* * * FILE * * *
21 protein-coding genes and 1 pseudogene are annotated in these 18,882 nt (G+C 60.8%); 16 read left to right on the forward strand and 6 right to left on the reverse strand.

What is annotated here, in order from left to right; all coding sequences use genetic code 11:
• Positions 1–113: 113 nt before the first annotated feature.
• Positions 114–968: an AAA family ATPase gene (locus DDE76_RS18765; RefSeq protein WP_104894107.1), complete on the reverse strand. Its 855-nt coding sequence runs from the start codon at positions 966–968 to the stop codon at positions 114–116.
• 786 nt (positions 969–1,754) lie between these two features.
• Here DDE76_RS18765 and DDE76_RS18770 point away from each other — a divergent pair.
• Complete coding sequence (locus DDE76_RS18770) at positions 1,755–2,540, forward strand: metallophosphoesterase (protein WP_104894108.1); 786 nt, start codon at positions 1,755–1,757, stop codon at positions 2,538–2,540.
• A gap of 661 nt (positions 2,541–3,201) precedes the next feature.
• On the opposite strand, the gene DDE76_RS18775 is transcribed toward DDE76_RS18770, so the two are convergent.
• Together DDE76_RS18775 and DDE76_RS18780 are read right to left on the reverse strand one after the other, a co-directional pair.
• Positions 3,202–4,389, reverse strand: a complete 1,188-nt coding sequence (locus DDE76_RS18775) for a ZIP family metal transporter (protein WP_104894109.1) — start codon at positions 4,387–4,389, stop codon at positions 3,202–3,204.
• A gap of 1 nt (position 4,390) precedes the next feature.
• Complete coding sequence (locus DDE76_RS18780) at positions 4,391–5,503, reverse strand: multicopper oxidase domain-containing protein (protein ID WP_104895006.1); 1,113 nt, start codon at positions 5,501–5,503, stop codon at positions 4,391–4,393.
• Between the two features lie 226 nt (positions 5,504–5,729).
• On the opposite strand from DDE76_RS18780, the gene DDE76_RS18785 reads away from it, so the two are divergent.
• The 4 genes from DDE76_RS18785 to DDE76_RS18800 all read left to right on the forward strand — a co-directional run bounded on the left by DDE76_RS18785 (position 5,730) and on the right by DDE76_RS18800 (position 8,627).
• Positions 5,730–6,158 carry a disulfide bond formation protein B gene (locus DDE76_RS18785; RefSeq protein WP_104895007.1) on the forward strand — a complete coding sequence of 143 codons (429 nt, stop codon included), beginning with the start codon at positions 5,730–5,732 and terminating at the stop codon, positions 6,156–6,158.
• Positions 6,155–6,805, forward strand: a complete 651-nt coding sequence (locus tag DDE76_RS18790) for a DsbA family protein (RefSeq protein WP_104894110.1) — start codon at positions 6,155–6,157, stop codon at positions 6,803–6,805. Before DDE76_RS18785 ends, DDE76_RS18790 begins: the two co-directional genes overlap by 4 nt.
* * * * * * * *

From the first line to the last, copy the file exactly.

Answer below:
21 protein-coding genes and 1 pseudogene are annotated in these 18,882 nt (G+C 60.8%); 16 read left to right on the forward strand and 6 right to left on the reverse strand.

What is annotated here, in order from left to right; all coding sequences use genetic code 11:
• Positions 1–113: 113 nt before the first annotated feature.
• Positions 114–968: an AAA family ATPase gene (locus DDE76_RS18765; RefSeq protein WP_104894107.1), complete on the reverse strand. Its 855-nt coding sequence runs from the start codon at positions 966–968 to the stop codon at positions 114–116.
• 786 nt (positions 969–1,754) lie between these two features.
• Here DDE76_RS18765 and DDE76_RS18770 point away from each other — a divergent pair.
• Complete coding sequence (locus DDE76_RS18770) at positions 1,755–2,540, forward strand: metallophosphoesterase (protein WP_104894108.1); 786 nt, start codon at positions 1,755–1,757, stop codon at positions 2,538–2,540.
• A gap of 661 nt (positions 2,541–3,201) precedes the next feature.
• On the opposite strand, the gene DDE76_RS18775 is transcribed toward DDE76_RS18770, so the two are convergent.
• Together DDE76_RS18775 and DDE76_RS18780 are read right to left on the reverse strand one after the other, a co-directional pair.
• Positions 3,202–4,389, reverse strand: a complete 1,188-nt coding sequence (locus DDE76_RS18775) for a ZIP family metal transporter (protein WP_104894109.1) — start codon at positions 4,387–4,389, stop codon at positions 3,202–3,204.
• A gap of 1 nt (position 4,390) precedes the next feature.
• Complete coding sequence (locus DDE76_RS18780) at positions 4,391–5,503, reverse strand: multicopper oxidase domain-containing protein (protein ID WP_104895006.1); 1,113 nt, start codon at positions 5,501–5,503, stop codon at positions 4,391–4,393.
• Between the two features lie 226 nt (positions 5,504–5,729).
• On the opposite strand from DDE76_RS18780, the gene DDE76_RS18785 reads away from it, so the two are divergent.
• The 4 genes from DDE76_RS18785 to DDE76_RS18800 all read left to right on the forward strand — a co-directional run bounded on the left by DDE76_RS18785 (position 5,730) and on the right by DDE76_RS18800 (position 8,627).
• Positions 5,730–6,158 carry a disulfide bond formation protein B gene (locus DDE76_RS18785; RefSeq protein WP_104895007.1) on the forward strand — a complete coding sequence of 143 codons (429 nt, stop codon included), beginning with the start codon at positions 5,730–5,732 and terminating at the stop codon, positions 6,156–6,158.
• Positions 6,155–6,805, forward strand: a complete 651-nt coding sequence (locus tag DDE76_RS18790) for a DsbA family protein (RefSeq protein WP_104894110.1) — start codon at positions 6,155–6,157, stop codon at positions 6,803–6,805. Before DDE76_RS18785 ends, DDE76_RS18790 begins: the two co-directional genes overlap by 4 nt.